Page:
Study: Military Sees Higher Post-Pandemic Obesity Rates Among Soldiers

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New research has revealed that the pandemic has led to an obesity problem for the military. 

According to the Associated Pressobesity in the U.S. military surged during the pandemic. In the Army alone, nearly 10,000 active duty soldiers developed obesity between February 2019 and June 2021, pushing the rate to nearly a quarter of the troops studied. Increases were also seen in the U.S. Navy and the Marines, too.

“The Army and the other services need to focus on how to bring the forces back to fitness,” said Tracey Perez Koehlmoos, director of the Center for Health Services Research at the Uniformed Services University in Bethesda, Maryland, who led the research.

Overweight troops have a big impact on the military's bottom line. According to federal research, the military loses more than 650,000 workdays each year because of obesity related health issues, and the costs exceed $1.5 billion for current and former service members and their families. 

Marine Corps Brigadier General Stephen Cheney, who co-authored a report on the problem, told the AP that the problem demands urgent action.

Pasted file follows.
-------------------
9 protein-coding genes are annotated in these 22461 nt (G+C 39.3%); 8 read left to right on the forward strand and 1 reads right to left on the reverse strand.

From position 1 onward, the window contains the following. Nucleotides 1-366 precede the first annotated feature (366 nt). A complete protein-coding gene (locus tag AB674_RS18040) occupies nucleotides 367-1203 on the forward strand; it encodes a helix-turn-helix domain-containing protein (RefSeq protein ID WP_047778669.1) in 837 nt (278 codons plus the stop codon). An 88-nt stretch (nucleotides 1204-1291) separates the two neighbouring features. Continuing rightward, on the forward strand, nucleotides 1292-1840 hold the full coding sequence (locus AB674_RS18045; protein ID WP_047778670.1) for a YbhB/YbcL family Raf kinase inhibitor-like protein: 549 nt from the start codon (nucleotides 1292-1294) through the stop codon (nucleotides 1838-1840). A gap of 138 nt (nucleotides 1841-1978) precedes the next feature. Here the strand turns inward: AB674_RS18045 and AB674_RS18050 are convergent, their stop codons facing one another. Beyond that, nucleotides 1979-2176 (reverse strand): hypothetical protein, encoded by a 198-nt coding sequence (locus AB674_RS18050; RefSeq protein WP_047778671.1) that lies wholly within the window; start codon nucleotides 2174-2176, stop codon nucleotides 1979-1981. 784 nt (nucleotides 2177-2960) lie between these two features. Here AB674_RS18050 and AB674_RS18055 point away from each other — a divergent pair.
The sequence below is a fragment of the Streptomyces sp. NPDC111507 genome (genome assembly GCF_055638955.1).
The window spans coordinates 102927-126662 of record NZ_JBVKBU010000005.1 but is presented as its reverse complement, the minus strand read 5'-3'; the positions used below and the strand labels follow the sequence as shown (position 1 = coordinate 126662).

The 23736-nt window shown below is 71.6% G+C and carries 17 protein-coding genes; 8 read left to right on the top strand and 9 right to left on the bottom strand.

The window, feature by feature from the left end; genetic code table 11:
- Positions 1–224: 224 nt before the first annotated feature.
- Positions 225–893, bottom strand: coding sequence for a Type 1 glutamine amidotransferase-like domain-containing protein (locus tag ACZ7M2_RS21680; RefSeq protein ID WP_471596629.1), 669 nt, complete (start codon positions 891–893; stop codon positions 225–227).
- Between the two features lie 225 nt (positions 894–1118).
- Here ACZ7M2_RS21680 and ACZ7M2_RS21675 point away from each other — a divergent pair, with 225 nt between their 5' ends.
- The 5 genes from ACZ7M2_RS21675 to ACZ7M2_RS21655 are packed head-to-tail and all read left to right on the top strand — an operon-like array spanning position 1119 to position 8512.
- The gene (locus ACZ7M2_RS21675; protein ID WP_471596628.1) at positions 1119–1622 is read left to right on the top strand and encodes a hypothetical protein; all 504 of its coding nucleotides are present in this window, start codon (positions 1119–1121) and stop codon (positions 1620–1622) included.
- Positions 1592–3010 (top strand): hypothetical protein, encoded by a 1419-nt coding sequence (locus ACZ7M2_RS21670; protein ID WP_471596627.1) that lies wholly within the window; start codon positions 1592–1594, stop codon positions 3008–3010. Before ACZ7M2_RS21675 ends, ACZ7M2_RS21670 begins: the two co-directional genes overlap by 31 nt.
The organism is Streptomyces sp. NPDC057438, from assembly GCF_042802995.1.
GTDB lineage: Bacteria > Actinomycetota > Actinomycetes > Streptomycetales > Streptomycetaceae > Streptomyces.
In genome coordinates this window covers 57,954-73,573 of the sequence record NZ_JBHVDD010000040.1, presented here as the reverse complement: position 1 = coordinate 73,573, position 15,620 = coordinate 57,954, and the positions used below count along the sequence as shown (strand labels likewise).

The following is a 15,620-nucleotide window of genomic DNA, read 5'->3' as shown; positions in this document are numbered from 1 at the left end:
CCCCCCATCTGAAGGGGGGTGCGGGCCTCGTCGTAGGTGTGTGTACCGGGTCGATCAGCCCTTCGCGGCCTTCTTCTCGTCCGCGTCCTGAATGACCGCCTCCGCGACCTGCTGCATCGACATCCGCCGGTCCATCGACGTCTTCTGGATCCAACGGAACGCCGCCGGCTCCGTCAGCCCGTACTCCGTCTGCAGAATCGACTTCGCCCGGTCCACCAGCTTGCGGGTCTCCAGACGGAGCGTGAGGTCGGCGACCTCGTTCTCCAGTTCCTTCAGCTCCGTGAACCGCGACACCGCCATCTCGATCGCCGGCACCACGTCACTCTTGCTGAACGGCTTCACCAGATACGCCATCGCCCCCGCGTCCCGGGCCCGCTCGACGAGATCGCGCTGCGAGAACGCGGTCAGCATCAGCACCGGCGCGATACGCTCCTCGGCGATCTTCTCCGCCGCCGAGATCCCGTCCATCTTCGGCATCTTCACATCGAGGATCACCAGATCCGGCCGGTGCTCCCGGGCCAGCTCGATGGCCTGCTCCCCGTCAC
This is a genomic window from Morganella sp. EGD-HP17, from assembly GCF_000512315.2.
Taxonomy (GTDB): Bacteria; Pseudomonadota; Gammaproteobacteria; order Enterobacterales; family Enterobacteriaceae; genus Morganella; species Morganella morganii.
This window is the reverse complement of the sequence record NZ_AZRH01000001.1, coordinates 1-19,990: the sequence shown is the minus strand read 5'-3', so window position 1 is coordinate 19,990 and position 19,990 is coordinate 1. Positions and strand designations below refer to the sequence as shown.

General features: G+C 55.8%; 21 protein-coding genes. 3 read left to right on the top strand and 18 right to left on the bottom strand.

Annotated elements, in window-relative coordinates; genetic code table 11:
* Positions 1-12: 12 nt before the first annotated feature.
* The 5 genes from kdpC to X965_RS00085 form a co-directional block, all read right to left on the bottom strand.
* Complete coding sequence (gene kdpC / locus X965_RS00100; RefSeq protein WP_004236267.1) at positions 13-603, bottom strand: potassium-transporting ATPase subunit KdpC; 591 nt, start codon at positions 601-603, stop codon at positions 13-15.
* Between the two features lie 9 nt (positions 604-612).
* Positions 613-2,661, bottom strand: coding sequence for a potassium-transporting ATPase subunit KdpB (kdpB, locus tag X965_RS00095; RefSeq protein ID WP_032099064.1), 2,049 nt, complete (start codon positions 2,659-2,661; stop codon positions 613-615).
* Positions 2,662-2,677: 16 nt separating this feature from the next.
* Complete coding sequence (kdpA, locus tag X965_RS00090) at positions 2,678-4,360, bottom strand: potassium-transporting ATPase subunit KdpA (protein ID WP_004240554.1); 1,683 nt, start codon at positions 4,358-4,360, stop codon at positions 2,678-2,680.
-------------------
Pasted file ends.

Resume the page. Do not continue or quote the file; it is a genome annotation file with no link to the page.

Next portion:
“The numbers have not gotten better,” Cheney said in a November webinar held by the American Security Project, a nonprofit think tank. “They are just getting worse and worse and worse.”

Prospective troops are also weighing heavy, and as such are leaving the military short of its recruiting goals. In 2022, the Army failed to make its recruiting goal for the first time, falling short by 15,000 recruits. The AP contends that's largely because 75 percent of Americans aged 17 to 24 are not eligible for military service for many reason, but the biggest individual disqualifier is being overweight, as it affects 1 in 10 potential recruits. 

“It is devastating. We have a dramatic national security problem,” Cheney said.

Koehlmoos' research analyzed medical records for all active duty Army soldiers in the Military Health System Data Repository with complete medical records before the pandemic from February 2019 to January 2020, and during the crisis from September 2020 to June 2021. Of those 200,000 soldiers with complete medical records , 27 percent who were healthy before the pandemic became overweight. And nearly 16 percent of those who were previously overweight became obese. Before the pandemic, about 18 percent of the soldiers were obese; by 2021, it grew to 23 percent.

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